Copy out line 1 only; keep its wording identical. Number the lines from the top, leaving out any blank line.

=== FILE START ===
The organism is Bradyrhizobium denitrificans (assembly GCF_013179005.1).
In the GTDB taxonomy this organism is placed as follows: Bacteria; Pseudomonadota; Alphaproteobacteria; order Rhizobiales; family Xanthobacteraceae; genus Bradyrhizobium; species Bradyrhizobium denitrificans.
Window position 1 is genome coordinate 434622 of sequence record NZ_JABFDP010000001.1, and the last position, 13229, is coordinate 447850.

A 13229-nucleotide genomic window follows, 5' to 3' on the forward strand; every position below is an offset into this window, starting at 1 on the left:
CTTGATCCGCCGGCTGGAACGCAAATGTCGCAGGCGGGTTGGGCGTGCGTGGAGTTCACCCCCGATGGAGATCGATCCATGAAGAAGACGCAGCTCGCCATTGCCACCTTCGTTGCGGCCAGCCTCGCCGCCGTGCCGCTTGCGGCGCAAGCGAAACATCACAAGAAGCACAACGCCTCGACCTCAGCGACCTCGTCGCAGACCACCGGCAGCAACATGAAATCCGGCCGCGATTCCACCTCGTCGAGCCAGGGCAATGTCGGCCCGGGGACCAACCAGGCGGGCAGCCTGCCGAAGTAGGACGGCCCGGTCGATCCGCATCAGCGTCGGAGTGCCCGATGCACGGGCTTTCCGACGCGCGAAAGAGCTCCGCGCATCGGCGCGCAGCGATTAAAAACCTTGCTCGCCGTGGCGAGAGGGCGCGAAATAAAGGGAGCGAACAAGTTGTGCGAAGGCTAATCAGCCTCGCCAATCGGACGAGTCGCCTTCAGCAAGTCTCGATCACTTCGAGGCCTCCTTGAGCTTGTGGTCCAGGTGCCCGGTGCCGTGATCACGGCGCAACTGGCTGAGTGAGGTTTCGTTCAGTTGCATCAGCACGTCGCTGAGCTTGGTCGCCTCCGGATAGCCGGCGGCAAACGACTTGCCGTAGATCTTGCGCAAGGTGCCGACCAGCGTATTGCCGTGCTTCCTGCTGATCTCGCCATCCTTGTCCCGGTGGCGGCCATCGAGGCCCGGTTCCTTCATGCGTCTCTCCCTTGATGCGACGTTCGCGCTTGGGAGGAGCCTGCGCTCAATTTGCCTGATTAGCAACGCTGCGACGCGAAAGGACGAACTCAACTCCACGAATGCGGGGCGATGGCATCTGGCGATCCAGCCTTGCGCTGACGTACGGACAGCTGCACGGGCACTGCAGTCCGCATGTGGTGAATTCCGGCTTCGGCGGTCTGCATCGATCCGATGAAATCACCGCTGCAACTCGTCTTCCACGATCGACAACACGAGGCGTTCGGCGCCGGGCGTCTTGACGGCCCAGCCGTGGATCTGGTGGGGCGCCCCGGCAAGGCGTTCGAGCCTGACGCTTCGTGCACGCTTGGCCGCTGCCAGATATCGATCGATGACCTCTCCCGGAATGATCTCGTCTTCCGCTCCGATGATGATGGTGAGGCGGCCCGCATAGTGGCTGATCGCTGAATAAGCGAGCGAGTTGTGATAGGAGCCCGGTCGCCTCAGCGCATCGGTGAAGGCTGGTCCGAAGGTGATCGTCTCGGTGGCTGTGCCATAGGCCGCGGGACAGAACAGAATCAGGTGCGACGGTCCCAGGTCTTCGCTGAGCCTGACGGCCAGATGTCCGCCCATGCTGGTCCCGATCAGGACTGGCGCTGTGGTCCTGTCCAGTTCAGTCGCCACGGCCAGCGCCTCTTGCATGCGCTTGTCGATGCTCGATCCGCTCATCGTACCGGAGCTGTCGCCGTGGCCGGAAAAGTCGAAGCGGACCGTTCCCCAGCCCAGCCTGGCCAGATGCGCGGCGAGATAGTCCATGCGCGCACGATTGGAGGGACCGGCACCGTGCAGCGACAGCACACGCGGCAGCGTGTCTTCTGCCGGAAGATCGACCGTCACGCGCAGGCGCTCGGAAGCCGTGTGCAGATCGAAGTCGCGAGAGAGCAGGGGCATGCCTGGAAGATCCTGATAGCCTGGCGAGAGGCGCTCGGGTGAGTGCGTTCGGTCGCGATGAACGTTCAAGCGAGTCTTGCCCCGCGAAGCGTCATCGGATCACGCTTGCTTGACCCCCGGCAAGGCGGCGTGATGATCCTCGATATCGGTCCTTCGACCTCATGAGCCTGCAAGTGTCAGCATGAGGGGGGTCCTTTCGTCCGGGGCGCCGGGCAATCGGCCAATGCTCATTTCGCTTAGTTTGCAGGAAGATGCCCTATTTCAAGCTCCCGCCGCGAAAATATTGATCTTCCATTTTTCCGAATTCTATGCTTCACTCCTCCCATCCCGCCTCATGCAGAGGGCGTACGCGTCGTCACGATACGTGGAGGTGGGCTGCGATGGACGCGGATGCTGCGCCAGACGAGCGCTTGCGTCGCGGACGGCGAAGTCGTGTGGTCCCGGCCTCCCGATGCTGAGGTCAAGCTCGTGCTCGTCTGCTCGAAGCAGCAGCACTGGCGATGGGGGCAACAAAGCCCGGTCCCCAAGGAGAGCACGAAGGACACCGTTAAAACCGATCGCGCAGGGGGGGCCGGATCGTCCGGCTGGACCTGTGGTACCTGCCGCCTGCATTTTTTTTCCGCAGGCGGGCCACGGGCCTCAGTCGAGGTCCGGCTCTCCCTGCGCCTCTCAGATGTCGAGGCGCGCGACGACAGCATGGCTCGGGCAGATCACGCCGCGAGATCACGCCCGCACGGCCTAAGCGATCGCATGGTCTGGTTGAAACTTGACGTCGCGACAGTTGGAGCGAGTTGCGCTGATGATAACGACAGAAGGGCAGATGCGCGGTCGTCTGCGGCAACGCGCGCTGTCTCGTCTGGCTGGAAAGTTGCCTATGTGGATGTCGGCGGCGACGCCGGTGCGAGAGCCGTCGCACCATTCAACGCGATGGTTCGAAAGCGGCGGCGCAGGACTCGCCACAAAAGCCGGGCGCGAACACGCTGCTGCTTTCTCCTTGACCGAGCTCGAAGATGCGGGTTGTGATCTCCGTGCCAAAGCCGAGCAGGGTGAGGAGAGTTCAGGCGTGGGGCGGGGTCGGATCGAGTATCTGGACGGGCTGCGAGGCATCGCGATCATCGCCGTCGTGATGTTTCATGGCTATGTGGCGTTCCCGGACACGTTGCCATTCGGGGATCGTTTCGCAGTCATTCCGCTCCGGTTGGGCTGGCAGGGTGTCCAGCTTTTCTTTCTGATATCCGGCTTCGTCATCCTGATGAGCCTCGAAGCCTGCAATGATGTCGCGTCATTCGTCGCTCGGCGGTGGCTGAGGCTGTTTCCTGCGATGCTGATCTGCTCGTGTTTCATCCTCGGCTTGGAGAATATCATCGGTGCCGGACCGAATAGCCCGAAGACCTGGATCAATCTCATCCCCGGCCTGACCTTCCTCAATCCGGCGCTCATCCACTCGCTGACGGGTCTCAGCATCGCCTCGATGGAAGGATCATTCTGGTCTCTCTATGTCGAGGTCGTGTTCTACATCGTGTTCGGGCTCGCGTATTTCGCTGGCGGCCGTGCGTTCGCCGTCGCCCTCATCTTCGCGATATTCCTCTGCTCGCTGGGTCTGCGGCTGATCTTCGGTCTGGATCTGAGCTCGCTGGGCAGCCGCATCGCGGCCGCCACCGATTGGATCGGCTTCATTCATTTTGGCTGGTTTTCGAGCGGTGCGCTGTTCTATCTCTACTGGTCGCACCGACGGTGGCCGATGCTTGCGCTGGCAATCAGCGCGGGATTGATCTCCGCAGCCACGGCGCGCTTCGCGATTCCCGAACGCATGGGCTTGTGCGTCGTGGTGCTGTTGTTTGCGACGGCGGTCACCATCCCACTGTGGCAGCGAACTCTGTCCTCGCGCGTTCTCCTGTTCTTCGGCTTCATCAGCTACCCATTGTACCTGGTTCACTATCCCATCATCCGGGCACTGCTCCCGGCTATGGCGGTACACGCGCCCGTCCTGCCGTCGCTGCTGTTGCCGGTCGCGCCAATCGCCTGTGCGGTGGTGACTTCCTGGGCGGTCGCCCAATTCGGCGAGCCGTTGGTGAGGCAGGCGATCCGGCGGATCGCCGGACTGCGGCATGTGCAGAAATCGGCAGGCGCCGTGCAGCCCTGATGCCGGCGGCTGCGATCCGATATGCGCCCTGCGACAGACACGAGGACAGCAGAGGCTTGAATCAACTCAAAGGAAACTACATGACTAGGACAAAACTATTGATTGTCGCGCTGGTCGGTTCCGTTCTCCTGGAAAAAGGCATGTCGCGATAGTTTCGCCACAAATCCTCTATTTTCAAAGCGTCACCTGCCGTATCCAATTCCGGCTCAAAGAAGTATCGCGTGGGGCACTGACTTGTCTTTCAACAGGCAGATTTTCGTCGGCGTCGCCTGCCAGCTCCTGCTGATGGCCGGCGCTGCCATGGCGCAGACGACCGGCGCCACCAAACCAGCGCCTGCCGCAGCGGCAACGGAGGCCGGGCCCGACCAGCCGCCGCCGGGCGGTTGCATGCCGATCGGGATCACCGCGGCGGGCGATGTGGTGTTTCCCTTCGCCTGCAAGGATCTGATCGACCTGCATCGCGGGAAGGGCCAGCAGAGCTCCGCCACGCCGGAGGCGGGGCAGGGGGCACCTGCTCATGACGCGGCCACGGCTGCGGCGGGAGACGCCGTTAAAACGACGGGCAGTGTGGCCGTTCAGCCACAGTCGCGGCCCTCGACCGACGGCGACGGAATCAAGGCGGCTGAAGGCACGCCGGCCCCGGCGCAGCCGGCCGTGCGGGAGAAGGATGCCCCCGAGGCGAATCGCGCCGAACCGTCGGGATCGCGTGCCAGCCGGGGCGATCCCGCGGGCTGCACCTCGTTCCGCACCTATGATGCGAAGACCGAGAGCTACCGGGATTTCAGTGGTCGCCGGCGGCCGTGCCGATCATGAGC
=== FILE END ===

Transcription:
The organism is Bradyrhizobium denitrificans (assembly GCF_013179005.1).